The webpage confirms the sandbox is aimed at:

  • Unauthorised businesses. The FCA has set up a tailored authorisation process for unauthorised firms that want to join the sandbox. Successful firms will be granted restricted authorisation that only allows them to test their ideas. These firms will still need to apply for authorisation and meet threshold conditions, but only for the limited purposes of the sandbox test.
  • Authorised businesses. The FCA states that it can assist authorised firms through individual guidance and waivers or modifications.  It may also issue no enforcement action letters.
  • Technology businesses supporting financial services. These businesses can also apply to take part in the sandbox if they need clarity about applicable rules before testing.

Firms have until 8 July 2016 to apply to be in the first cohort of the sandbox.

Upper Tribunal rejects permission to appeal FCA Decision Notice against a debt management firm

In March 2016, the FCA published its Decision Notice refusing authorisation of Money Matcher Limited for debt adjusting and debt counselling activities. Subsequently, the debt management firm appealed to the Upper Tribunal seeking an application for suspension of the FCA notice and an application for privacy relating to the matter.

The Upper Tribunal refused both applications on the basis that, due to lack of evidence, a direction to suspend the effect of the notice may prejudice the interest of the consumers. As the application to suspend the FCA decision was refused, the privacy application was rejected as a natural consequence.

FCA publishes Key Performance Indicators for 2015/2016

The FCA has published its Key Performance Indicators for 2015/2016 in order to further its goals of remaining as transparent as possible, by providing information on regulatory decisions where appropriate.  The figures include (among other things) those relating to authorisation applications, although primarily for those other than for consumer credit activities, and for variations of permission.  The KPIs provide information on the average processing time for applications, how many applications the FCA has determined, and the distribution of all decisions.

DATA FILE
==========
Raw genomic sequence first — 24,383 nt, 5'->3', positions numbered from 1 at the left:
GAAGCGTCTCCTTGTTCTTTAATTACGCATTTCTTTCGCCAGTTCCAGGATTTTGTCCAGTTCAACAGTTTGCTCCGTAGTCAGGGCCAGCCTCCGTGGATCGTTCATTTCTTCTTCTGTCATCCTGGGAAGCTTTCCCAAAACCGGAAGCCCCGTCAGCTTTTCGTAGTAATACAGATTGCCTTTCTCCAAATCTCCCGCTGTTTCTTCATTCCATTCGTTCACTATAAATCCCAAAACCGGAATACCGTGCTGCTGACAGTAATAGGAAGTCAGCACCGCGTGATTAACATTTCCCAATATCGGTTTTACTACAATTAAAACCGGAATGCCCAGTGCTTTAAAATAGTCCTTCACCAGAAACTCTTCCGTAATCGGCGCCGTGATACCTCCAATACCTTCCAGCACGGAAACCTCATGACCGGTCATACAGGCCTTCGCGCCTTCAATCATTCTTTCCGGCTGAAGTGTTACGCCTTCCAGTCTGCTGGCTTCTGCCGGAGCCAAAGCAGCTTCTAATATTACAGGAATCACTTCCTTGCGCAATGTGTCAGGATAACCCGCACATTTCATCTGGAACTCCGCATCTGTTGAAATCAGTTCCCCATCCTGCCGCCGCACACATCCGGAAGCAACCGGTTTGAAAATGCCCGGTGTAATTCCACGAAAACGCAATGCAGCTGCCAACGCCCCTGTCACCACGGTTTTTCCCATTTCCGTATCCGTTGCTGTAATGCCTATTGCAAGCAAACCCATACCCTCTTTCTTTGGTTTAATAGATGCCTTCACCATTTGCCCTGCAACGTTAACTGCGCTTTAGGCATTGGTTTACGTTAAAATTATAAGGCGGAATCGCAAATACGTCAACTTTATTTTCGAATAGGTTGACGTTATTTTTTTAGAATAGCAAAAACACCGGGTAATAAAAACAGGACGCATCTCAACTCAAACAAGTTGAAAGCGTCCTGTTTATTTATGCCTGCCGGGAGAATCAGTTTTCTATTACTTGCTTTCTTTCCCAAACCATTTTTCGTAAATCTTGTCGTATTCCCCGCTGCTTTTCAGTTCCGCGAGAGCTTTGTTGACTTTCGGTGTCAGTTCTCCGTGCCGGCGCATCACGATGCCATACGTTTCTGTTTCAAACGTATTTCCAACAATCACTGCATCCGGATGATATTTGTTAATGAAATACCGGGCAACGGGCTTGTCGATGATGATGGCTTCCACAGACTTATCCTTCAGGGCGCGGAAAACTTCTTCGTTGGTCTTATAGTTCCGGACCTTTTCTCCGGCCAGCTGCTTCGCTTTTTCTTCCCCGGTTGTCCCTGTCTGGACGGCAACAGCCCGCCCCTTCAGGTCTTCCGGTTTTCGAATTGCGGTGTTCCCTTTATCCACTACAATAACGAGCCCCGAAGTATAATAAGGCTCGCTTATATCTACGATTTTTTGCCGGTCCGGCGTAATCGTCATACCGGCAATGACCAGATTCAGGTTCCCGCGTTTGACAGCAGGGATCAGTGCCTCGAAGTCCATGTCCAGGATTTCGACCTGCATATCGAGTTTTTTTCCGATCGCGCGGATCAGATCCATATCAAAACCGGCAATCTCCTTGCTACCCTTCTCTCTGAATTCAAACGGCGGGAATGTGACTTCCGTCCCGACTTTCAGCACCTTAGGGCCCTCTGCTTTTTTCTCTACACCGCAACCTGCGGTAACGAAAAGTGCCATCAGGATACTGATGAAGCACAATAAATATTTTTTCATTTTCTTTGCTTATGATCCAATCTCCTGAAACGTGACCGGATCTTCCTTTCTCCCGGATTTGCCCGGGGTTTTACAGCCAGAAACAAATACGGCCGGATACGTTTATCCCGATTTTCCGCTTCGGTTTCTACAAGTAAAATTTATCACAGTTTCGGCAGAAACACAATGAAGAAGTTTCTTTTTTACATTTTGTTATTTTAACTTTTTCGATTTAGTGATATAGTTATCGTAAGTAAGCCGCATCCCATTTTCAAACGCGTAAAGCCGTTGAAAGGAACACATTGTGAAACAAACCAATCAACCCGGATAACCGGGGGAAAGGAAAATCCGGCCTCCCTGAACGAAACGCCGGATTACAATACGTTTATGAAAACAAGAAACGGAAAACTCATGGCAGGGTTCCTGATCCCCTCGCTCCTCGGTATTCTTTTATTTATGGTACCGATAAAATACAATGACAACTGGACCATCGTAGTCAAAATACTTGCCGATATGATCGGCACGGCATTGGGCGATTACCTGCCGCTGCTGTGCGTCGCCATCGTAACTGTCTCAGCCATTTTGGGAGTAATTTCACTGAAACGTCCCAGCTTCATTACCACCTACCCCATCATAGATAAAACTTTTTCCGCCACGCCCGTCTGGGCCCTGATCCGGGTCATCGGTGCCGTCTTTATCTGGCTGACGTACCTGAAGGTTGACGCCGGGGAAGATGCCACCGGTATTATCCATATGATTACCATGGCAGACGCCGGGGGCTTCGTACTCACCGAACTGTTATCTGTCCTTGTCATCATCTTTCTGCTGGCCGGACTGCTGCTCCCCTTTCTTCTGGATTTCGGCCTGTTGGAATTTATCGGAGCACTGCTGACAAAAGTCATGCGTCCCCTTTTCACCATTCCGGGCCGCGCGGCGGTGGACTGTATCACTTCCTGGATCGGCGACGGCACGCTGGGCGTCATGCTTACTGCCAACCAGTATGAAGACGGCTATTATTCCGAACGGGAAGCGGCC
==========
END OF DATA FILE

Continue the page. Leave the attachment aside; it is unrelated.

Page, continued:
Some of the key points to note for Q4 in relation to firms applying for a Part 4A permission are:

  • The average time taken in weeks to process an application increased in Q4 for the retail sector.  The FCA says that the increased complexity of applications it received increased the time taken to deal with them.
  • The FCA saw a decrease in the volume of determined applications.  A determined application is an application that has been authorised or is authorised subject to conditions being satisfied.  The latter includes applications that may be subsequently withdrawn, having not met the necessary conditions or where the application was subsequently retracted.  The FCA report states that the decrease was due to the more complex nature of applications it received and thus the increased time required to process them, as well as the divergence of resource between dealing with such applications and the training of new staff who have joined the FCA.
  • There were no refusals in Q4 and the percentage of withdrawals decreased.

In relation to applications for variation of permission, the key points to note for Q4 are:

  • The average time taken in weeks to process an application increased in the retail sector due to case complexity returning to normal levels following a surge in case volumes in previous quarters.
  • The FCA saw a decrease in the volume of approved applications in line with a return to normal levels of volume of applications in line with above.
  • There were no refusals in Q4 although the number of withdrawals did increase slightly. 

The Bank of England and Financial Services Act 2016 is passed

Following debates by the House of Lords on the proposed amendments to the Bank of England and Financial Services Bill, all of the House of Commons’ proposed amendments were accepted, resulting in the Bill subsequently being granted royal assent, on 4 May 2016.